masks of the demons of Rakshas are quite interesting.
An important feature is that they all have cobras on them.
There is the mask of Garuda, the eternal enemy of the
Cobra and one could see a cobra inside his beak. The Gara
Raksha has three cobras over his head while the number
of cobras on the Naga (Naga means Cobra) could be from
six to twenty or even more. As the performance begins
in the presence of the King and Queen, it was natural
that his courtiers and minor officials also had to be
there. An examination of the Kolam script would show that
some of these officials are treated with a bit of sarcasm.
There are the Mudliar (a high official responsible for
the administration of a province) the Arachchi, village
Headman his assistant and Policeman, Kolam is a very humorous
play and there are many episodes played on to provoke
laughter among the audience. Among such are the struggle
of the old Nonchi who is trying to take home her husband
Ana Bera who has had a little too much to drink and the
soft corner the Mudaliar and his assistant had towards
the beautiful Lencina, the wife of the washerman, JASAYA.
Into this episode of Jasaya and Lencina, another woman
Prancina is introduced, to prove to Jasaya
also having his mind on another woman.
is another folk theatre known as Sokari in which also
a mask is used, but this is not taken very seriously as
this particular one is usually turned out of arecanut
leaf or some paper. The masks do not last long like the
masks from the rituals or the Kolam, which are made out
well-seasoned wood, treated and painted.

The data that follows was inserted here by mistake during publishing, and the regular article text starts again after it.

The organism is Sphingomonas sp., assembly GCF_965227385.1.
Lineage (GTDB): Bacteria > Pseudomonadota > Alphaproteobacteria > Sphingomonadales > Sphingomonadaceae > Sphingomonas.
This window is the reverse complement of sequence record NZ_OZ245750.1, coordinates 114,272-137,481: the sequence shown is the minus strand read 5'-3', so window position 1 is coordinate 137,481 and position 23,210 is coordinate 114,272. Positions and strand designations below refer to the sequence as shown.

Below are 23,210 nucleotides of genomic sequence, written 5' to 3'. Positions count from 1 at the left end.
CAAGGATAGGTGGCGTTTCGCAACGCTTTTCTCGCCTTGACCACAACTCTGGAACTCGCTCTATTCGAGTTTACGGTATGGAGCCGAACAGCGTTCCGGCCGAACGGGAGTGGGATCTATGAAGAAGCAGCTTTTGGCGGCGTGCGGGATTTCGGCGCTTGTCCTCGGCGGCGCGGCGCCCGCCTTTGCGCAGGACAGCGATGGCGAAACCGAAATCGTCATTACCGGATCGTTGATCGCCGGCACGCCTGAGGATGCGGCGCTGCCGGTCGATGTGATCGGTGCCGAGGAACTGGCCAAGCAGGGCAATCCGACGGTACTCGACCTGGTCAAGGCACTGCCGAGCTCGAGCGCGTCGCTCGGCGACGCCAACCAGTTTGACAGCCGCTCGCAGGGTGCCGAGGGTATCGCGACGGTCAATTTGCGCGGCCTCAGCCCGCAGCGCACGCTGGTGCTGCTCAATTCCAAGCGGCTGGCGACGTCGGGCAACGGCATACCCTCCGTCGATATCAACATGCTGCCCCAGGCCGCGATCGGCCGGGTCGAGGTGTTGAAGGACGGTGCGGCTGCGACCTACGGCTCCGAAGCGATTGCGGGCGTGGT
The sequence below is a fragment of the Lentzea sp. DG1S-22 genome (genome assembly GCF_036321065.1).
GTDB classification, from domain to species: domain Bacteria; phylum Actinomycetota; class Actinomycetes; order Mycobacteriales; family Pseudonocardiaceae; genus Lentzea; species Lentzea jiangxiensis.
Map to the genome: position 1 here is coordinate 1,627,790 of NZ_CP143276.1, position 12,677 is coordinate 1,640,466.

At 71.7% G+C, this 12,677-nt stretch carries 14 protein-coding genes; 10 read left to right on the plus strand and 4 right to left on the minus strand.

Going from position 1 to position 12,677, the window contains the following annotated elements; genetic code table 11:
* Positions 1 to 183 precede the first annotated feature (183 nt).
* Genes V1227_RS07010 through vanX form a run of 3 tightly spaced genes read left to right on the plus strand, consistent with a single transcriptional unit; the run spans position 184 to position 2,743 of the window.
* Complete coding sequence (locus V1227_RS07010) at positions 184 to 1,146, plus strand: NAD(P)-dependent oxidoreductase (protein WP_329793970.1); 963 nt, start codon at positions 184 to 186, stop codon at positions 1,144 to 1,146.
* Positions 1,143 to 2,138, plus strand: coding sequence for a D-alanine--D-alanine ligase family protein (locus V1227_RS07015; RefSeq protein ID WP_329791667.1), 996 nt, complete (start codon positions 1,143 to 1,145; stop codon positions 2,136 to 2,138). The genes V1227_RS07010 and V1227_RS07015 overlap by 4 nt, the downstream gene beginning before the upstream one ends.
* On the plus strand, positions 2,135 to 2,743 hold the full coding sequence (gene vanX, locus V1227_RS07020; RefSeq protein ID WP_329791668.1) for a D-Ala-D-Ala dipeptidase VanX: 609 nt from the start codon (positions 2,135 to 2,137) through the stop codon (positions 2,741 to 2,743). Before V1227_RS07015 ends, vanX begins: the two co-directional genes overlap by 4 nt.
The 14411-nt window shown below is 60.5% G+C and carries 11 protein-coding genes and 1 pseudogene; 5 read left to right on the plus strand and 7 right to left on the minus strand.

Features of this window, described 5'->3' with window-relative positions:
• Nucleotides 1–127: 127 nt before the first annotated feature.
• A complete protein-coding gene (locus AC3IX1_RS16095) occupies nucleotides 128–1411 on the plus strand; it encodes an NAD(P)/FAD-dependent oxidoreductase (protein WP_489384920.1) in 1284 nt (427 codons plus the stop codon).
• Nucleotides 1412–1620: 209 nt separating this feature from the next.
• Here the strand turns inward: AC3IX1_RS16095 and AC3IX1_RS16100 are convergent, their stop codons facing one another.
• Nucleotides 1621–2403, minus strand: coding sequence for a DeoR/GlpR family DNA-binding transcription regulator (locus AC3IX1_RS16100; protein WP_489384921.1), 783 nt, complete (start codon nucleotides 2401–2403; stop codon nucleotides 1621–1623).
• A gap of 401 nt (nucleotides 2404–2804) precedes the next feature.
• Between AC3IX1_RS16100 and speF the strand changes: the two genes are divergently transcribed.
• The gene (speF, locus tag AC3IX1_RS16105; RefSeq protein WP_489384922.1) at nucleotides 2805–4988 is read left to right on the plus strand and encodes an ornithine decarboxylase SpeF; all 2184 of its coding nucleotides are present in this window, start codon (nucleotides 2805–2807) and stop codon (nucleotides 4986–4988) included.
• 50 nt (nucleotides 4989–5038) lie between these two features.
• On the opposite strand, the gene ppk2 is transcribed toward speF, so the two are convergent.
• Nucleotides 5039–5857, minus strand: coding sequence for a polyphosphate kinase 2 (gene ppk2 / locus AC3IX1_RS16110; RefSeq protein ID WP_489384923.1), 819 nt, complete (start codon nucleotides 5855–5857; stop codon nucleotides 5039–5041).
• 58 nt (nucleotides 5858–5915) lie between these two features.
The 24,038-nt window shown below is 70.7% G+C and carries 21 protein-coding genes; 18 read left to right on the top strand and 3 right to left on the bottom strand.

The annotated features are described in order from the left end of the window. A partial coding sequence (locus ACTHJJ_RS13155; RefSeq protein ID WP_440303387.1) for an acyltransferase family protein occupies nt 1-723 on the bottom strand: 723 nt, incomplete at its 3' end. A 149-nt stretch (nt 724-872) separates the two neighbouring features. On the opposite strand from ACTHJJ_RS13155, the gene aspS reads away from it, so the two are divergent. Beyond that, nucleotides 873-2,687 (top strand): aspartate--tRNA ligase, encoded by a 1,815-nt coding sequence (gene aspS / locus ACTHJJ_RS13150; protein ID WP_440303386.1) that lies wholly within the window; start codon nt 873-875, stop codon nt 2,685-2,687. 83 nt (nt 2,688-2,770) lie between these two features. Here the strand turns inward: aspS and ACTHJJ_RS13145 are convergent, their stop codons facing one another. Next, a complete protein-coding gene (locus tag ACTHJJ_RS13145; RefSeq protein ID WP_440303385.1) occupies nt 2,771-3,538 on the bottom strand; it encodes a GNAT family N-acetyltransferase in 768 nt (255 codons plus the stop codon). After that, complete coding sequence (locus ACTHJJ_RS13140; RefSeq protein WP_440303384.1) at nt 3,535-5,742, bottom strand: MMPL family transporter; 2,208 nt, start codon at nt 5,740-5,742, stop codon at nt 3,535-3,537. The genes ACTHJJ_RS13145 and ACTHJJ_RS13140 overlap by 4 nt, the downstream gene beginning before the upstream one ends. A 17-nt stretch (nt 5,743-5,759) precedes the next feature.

is becoming increasingly difficult to find Kolam or Sokari
performances in Sri Lanka today and this is mostly due
to changing values and also beliefs. Earlier it was more
a community affair where villagers all got together to
organize a performance contributing towards it, some with
labor and some with money. Performances were usually held
after harvesting and one performance could have lasted
two to three nights. Today a performance lasts only a
few hours and even the people who come to witness there
do not have the time to sit through them for nights. Attempts
have been made to use the stage for these performances
like the Sanni, but the real atmosphere of a ritual seem
to fade away from such performances. Masks from the Kolam,
however could be used more effectively on stage as most
of these masks were even originally used for entertainment.
* * * *
of Sri Lanka
Sri Lanka has been having many types of drums in use from
ancient times, and reference to these are found in some
of the classical literature e.g. Pujawaliya, Thupawansaya,
Dalada Siritha etc. Although there had been about 33 types
of drums, today we find only about ten and the rest are
confined only to names.
in use today are:
Geta Bera (Bera Drum)
2. Yak Bera
10. Dandu Beraya,
Sri Lankan Drum Tradition is believed to go as far back
as 2500 years.
examination of the village society in olden times would
reveal that drums were used on special occasions during
the life span of people, from their birth to the death.
Drums, which were originally used, for pleasure and later
for rituals, came to be used in the Buddhist Temples for
the many ceremonies. At a later stage, Drums were also
used as a means of communication. The Davula, Thammattama
and the Bench Rabana have an important place in matters
of communication. Some of these functions are:
1. Ana Bera - to inform the people about orders from the
2. Vada Bera - drums played when a criminal is
taken for beheading,
3. Mala Bera - drums used in a funeral procession
4. Rana Bera - drums used by the army when going out to